A strip club has won its fight to stay in business after campaigners slammed it as "degrading" to the women who work there.
Pink Papers in Southend faced scathing opposition in its bid to have it licence renewed by Southend Council, following a history of complaints about drunk punters.
But bosses can now celebrate seeing off the critics after a decision was made allowing strippers to return when lockdown measures allow it, Echo News reports.
The licence does not come without strict new demands however, with Pink Papers bosses ordered to keep a close eye on clients to prevent crime or antisocial behaviour.
Another condition imposed by the council is that dancers being must be fully dressed while not performing at the seafront club.
It is also the owners' responsibility to ensure no customers are “loitering unnecessarily” outside the venue and they must “vacate immediately” to “make the minimum impact upon the neighbourhood in relation to potential nuisance, antisocial behaviour, crime and disorder”.
Since the passing of the licence renewal, campaigners and residents have questioned how the conditions regarding customers will be enforced.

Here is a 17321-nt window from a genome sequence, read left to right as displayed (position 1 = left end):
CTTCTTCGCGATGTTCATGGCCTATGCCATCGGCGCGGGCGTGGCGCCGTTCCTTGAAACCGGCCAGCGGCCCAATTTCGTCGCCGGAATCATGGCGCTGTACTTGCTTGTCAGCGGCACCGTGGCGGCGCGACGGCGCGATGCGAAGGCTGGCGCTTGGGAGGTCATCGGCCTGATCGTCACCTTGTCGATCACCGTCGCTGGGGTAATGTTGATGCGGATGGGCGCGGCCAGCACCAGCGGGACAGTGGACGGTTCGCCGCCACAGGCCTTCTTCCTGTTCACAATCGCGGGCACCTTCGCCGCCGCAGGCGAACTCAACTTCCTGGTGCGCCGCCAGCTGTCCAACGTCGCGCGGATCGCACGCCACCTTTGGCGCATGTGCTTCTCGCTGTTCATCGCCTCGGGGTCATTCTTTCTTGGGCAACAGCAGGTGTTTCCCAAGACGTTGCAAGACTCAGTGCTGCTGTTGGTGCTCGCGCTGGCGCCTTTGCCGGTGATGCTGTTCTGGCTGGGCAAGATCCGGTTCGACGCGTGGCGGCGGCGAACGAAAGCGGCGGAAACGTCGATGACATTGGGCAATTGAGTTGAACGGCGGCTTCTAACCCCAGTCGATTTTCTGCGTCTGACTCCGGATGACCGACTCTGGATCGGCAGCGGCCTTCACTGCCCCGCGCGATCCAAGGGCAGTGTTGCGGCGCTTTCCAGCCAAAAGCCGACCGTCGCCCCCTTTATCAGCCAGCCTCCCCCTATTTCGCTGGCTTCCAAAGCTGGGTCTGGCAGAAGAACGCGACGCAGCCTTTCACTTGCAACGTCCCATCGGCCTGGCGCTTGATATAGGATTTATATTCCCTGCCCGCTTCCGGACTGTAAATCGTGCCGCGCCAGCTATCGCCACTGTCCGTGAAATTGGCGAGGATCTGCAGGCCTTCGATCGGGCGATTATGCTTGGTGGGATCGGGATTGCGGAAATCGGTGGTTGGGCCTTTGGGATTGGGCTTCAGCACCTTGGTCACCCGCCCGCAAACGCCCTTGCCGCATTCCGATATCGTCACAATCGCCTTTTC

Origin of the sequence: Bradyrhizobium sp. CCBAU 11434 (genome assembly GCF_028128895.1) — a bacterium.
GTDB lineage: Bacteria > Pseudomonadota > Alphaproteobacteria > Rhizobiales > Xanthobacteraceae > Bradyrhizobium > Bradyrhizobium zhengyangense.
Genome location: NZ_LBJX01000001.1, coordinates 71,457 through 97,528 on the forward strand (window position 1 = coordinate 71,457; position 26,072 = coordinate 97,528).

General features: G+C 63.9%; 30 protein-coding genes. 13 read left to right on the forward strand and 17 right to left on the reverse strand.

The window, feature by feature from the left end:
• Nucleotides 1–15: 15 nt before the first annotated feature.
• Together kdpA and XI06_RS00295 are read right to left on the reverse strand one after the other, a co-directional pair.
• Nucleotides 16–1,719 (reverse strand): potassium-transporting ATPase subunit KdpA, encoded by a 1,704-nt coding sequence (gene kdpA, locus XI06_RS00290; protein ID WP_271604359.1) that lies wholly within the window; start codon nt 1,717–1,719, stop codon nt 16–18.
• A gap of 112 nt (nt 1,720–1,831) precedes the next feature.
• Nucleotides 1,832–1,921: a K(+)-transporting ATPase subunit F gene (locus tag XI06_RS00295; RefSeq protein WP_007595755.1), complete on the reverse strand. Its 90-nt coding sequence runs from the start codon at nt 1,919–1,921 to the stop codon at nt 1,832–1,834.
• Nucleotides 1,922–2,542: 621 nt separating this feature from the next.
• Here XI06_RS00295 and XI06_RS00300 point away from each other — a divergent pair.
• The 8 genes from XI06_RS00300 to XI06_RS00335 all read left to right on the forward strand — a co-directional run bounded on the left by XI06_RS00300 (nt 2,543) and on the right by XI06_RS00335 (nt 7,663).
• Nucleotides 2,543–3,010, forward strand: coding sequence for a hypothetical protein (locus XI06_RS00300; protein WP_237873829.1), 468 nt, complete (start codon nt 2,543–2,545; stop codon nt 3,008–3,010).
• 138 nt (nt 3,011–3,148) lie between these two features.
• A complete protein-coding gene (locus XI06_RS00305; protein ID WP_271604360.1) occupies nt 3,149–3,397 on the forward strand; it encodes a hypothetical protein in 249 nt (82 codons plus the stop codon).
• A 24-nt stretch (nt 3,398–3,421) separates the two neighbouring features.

The Echo for Basildon, Canvey and Southend in Essex reports local couple Alistair and Carly Cullins disagree with the decision.
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Mr Cullins said: “I can’t see how they will enforce or police this and how the club bosses will put this into practice.
“There is a concern about how degrading a club like this it is to the women who work there. What are the club bosses going to do take them home by the hand and tell them not to misbehave.”
His wife Carly said she’s campaigned to stop similar clubs opening and running in the town in the past but to no luck.
She said: “I don’t know what we are trying to do by having clubs like this and I do not think it should have had its licence renewed.”
It was discussed in the licensing meeting that a council officer inspected Pink Papers for compliance with coronavirus restrictions in October and no issues were found.
The applicant’s representative argued to a licensing committee on March 25 that there was no evidence of the club causing or increasing antisocial behaviour.
At the meeting, he also urged councillors to give special consideration to the dancers put out of work and livelihood income as a result of lockdowns.
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